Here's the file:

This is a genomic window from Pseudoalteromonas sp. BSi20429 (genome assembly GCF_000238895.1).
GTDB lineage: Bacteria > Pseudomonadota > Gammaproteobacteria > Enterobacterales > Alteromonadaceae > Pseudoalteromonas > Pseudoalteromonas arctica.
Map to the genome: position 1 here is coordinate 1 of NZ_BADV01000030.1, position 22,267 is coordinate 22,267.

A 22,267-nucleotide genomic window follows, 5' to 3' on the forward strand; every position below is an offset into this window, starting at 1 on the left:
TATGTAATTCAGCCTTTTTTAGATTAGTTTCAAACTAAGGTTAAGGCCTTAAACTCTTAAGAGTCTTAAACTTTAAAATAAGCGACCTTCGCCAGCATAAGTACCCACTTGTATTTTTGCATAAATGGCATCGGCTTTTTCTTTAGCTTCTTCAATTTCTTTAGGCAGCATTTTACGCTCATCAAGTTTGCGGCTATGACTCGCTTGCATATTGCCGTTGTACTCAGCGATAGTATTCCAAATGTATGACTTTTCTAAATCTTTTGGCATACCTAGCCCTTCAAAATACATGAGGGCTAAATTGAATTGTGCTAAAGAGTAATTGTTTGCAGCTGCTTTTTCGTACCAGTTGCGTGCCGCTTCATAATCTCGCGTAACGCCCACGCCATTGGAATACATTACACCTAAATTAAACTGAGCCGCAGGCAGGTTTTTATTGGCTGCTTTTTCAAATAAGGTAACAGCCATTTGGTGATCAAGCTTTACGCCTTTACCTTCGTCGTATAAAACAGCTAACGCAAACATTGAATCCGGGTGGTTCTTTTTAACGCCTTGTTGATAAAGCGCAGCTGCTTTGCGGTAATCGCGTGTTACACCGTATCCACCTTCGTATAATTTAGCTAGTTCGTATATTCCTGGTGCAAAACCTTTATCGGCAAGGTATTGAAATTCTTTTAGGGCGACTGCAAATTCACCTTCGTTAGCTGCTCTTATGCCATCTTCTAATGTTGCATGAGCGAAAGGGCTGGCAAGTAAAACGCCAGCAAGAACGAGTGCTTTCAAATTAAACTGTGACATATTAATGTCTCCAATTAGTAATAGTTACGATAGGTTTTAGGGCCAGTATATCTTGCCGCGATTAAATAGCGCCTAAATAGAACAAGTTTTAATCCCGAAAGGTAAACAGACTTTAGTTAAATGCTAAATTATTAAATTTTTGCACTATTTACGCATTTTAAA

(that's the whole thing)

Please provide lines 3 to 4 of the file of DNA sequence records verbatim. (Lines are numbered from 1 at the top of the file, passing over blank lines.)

Map to the genome: position 1 here is coordinate 1 of NZ_BADV01000030.1, position 22,267 is coordinate 22,267.

A 22,267-nucleotide genomic window follows, 5' to 3' on the forward strand; every position below is an offset into this window, starting at 1 on the left: